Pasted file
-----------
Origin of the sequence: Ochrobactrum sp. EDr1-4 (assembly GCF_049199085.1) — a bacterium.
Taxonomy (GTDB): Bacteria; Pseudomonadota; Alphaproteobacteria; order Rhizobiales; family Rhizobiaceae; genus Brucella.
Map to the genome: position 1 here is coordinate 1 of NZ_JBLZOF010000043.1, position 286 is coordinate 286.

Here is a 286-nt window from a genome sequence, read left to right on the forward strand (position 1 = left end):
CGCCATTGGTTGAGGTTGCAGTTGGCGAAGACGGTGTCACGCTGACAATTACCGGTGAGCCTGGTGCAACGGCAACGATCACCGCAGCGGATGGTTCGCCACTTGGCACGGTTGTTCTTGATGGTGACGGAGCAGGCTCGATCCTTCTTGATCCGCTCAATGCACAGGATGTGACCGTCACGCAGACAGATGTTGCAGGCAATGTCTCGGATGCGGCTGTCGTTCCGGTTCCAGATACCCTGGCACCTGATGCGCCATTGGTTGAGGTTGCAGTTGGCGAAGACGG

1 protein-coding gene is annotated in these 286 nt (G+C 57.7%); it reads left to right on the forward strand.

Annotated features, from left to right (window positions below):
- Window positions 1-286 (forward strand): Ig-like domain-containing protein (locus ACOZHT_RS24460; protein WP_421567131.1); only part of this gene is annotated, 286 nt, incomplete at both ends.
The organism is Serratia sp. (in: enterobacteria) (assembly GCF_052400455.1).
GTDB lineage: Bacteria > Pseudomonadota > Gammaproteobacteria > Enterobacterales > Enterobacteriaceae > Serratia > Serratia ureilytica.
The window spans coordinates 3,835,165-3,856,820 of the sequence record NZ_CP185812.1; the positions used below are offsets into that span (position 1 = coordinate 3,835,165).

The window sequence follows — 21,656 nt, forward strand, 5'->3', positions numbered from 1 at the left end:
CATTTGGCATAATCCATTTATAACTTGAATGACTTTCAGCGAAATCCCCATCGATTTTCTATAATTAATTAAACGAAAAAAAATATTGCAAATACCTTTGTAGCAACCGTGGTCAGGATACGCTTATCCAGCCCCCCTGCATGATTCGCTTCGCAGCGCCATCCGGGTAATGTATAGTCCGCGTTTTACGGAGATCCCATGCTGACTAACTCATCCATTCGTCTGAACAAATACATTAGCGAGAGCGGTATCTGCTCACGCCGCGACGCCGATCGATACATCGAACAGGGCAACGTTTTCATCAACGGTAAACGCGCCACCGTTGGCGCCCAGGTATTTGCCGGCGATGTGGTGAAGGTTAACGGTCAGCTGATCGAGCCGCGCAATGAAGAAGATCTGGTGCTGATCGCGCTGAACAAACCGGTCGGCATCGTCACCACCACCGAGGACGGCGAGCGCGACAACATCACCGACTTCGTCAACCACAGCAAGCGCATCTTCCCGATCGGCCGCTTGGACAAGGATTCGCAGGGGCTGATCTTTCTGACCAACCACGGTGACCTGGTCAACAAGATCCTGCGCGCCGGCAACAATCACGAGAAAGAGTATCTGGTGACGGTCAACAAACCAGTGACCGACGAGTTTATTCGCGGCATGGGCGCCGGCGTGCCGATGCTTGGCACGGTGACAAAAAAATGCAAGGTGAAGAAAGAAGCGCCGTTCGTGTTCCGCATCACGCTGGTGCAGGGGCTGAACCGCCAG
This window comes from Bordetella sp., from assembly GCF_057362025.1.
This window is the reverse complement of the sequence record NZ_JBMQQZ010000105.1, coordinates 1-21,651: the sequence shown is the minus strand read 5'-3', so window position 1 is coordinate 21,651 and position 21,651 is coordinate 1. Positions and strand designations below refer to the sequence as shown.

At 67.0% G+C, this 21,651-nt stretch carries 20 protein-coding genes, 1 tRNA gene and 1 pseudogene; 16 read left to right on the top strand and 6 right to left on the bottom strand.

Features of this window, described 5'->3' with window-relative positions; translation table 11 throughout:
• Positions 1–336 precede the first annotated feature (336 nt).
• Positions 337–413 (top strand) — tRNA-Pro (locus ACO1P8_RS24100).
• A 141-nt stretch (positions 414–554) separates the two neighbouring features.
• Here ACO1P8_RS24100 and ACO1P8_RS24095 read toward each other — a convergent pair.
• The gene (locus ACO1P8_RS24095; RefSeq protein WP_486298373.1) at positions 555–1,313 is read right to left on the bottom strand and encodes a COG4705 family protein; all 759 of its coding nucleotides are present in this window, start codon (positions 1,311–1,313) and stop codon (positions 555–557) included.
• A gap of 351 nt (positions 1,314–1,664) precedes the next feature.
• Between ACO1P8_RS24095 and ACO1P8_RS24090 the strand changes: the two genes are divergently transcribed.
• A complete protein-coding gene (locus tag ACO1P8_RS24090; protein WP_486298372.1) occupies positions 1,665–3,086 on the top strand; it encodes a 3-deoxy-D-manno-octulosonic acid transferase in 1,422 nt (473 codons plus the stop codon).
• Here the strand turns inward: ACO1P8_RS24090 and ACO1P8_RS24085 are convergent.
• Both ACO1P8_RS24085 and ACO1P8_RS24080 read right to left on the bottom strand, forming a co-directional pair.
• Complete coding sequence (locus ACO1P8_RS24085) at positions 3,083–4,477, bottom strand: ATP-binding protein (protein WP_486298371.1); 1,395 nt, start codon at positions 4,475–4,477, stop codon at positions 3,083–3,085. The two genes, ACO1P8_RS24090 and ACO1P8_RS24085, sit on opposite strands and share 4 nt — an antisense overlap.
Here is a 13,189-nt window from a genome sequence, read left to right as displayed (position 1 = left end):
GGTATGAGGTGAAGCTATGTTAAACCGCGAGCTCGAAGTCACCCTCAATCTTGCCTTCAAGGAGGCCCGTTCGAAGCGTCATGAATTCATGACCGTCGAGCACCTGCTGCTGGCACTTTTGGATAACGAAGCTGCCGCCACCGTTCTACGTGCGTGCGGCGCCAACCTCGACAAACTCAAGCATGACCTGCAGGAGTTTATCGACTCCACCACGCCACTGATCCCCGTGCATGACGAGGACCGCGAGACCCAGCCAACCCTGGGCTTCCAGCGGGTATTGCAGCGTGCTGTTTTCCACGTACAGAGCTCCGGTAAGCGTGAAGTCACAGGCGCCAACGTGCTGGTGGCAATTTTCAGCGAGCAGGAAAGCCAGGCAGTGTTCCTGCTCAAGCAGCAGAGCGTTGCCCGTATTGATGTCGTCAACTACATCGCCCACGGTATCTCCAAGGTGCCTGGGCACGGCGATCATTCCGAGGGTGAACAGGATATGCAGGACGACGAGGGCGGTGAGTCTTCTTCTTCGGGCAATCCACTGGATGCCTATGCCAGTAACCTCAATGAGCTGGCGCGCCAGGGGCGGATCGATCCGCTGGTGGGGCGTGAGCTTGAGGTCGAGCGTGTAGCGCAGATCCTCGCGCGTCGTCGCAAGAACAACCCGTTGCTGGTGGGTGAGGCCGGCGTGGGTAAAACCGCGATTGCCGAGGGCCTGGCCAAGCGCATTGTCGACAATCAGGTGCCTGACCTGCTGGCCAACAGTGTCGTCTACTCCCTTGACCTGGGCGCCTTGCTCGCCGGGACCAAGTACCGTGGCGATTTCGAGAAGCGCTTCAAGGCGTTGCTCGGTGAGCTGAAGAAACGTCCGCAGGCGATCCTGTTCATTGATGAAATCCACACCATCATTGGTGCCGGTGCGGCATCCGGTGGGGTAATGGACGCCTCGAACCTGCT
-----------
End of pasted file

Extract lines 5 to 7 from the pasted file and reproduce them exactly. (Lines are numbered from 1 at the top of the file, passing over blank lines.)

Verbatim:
CGCCATTGGTTGAGGTTGCAGTTGGCGAAGACGGTGTCACGCTGACAATTACCGGTGAGCCTGGTGCAACGGCAACGATCACCGCAGCGGATGGTTCGCCACTTGGCACGGTTGTTCTTGATGGTGACGGAGCAGGCTCGATCCTTCTTGATCCGCTCAATGCACAGGATGTGACCGTCACGCAGACAGATGTTGCAGGCAATGTCTCGGATGCGGCTGTCGTTCCGGTTCCAGATACCCTGGCACCTGATGCGCCATTGGTTGAGGTTGCAGTTGGCGAAGACGG

1 protein-coding gene is annotated in these 286 nt (G+C 57.7%); it reads left to right on the forward strand.

Annotated features, from left to right (window positions below):